It’s spring here in the midwest (finally!), which means I’m ready to move every single possible event outdoors to enjoy the sunshine and fresh air. Gratefully, God gave me at least one outdoorsy child who shares my enthusiasm for all things green and muddy. My little buddy is especially fond of frogs and toads.
We love the idea of inviting all the wild things into our backyard. There are loads of ways you can make your backyard a welcoming habitat for all God’s creatures, great and small, and, bonus(!) benefit your outdoor lives as well.
Many of the species of landscape plants we’ve come to expect in our yards aren’t actually native to the region we live in. Because they aren’t native, they don’t support the local ecosystem to the degree that native species can. For example, according to Audobon, “research by the entomologist Doug Tallamy has shown that native oak trees support over 500 species of caterpillars whereas ginkgos, a commonly planted landscape tree from Asia, host only 5 species of caterpillars. When it takes over 6,000 caterpillars to raise one brood of chickadees, that is a significant difference.”
Native plants tend to be beautiful, healthy, and low maintenance additions to your yard. They require fewer pesticides and artificial fertilizers than manicured lawns, reducing the number of chemicals your pets and people in your household are exposed to and may also end up in the water table. Landscaping with natives also contributes to combating climate change, conserving water, and attracting the local wildlife we love to observe. Native vines, shrubs, perennials, and trees all help support your local bee, butterfly, hummingbird, moth, and bird populations, who in turn support the plants by pollinating them.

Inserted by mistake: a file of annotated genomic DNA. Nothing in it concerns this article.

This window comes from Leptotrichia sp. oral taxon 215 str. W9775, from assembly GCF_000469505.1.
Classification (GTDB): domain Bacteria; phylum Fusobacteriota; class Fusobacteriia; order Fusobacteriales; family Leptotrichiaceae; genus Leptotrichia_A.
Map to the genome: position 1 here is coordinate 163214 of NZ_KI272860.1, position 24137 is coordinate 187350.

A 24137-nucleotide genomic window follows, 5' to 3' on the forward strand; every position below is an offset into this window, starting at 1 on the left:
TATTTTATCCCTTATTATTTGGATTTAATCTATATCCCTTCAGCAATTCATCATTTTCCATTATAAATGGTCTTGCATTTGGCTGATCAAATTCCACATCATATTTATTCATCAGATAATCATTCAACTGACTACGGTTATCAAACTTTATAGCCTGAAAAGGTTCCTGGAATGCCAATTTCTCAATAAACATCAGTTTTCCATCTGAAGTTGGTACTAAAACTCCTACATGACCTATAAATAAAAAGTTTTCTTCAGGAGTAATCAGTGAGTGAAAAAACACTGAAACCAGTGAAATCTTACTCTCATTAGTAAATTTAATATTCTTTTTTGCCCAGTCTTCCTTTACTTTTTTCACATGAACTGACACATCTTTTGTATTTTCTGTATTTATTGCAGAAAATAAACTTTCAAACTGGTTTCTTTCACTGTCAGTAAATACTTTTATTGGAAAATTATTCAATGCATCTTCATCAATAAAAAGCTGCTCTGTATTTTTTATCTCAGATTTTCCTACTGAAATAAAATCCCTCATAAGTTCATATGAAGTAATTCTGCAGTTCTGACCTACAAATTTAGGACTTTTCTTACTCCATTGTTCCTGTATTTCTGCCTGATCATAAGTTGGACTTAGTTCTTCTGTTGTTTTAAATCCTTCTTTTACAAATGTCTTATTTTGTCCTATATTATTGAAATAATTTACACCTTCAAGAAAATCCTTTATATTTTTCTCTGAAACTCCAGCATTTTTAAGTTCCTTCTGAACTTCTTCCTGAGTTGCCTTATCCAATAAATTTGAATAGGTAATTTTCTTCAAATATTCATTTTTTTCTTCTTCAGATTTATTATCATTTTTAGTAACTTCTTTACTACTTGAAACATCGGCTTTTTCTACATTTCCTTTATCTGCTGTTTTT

Everything is connected, and we can do our part as God’s children to nurture and sustain the circle of life.
The National Wildlife Federation offers this tool to help you find which plants are native to your area, sorted by those that are most likely to attract moths and butterflies. The National Audubon Society has its own tool that identifies specific plants that will help you attract native birds to your backyard. The Audubon site provides visuals to show which species of plants will attract which species of birds.
Feed the Birds (Tuppence a Bag)
I’ve not yet reached the degree of dedication exhibited by the Bird Woman on the steps of St. Paul’s Cathedral in Mary Poppins, but I do dream of making my backyard feel like a scene out of a Disney movie. Fewer pigeons and more songbirds, like those that greet Cinderella and Snow White.
Offering a bird feeder to attract more flying friends to your backyard will help birds make it through a particularly severe winter, give them shelter, contribute to ecological balance, help sustain bird population, and improve the chances of keeping a threatened species from going extinct.
For us humans, bird feeders draw a greater variety of birds for our viewing pleasure. Many birds eat insects we’d rather not have in our gardens and can serve as natural pest control. The worm-feeding birds will take care of soil aeration in your yard. I can attest to the mental health benefits of watching birds in our yard and hearing the variety of songs they offer. Both lower my levels of stress and bring me a sense of joy and calm I attempt to pass on to my children. Tending to a bird feeder reconnects us with nature.